As recently as 2017, at least 10-20% of employers misclassify at least one employee. To avoid joining that group make sure to follow our above guidelines for who fits into the classification of a 1099 worker and who fits into the classification of a W-2 worker. However, if you run into any troubles, there could be steep penalties.

Keep in mind that the IRS considers whether or not the mistakes were made intentionally. If it’s found that you misclassified employees intentionally, you will be subject to stricter penalties. Regardless, penalties could include:

  • Back taxes
  • Fines
  • Back payments on unemployment insurance
  • Payments for missed employee benefits
  • Interest on everything owed

As we’ve said, the IRS takes this very seriously, so it’s imperative that you classify your employees correctly.

Now you know the differences between the two types of workers, the taxes faced, and the punishments if you misclassify. The last step is to determine which type of worker is better for you.

1099 vs. W-2, what works better for you?

Small businesses often opt for 1099 workers. The reasoning is that despite the lesser control the small businesses have over the day-to-day operation of the workers, there is a cost to having that level of control.

Consider this: if you hire someone as a 1099 worker, you don’t need to worry about employee-type benefits. A non-employee such as an independent contractor doesn’t receive such benefits, nor do they receive payment beyond the project-to-project basis you work out with them.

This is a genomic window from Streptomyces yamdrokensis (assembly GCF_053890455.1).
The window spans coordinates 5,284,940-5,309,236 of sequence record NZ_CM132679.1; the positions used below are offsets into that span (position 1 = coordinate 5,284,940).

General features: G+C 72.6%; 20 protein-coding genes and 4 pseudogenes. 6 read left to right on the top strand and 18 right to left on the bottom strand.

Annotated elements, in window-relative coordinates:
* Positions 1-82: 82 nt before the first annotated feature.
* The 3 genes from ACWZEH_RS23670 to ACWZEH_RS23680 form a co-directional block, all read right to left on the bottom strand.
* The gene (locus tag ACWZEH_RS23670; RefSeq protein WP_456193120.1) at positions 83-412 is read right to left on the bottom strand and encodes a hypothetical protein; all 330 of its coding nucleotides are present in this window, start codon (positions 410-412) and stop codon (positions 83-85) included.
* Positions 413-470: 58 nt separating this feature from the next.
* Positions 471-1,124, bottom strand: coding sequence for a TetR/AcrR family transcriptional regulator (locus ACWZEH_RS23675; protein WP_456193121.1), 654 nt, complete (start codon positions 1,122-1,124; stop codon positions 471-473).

There is definitely a benefit to keeping the costs down for your company. As a small business there are many challenges you’re going to face, and increasing costs for employees is not another challenge you need.

However, if you have the money to afford a W-2 worker, you do get the extra control and the ability to work on a more consistent basis with the worker. It truly comes down to your individual situation and what works best for you.

Bottom Line

So there you have it. With the understanding of the differences between 1099 workers and W-2 workers, the knowledge of the tax differences, the potential punishments for misclassification, and why many small businesses opt for 1099 over W-2 workers, you have all the information you need to make informed decisions moving forward.

Keep in mind that not all workers will want to provide the flexibility you prefer as well. Sometimes the perfect worker will insist on being a 1099 worker when you’re looking for a W-2 or vice versa. You can always move them between the two different types over time as long as you continue to follow the necessary steps to do so.

As long as you stay on top of things you shouldn’t run into any issues, leaving your workers and your business in great shape.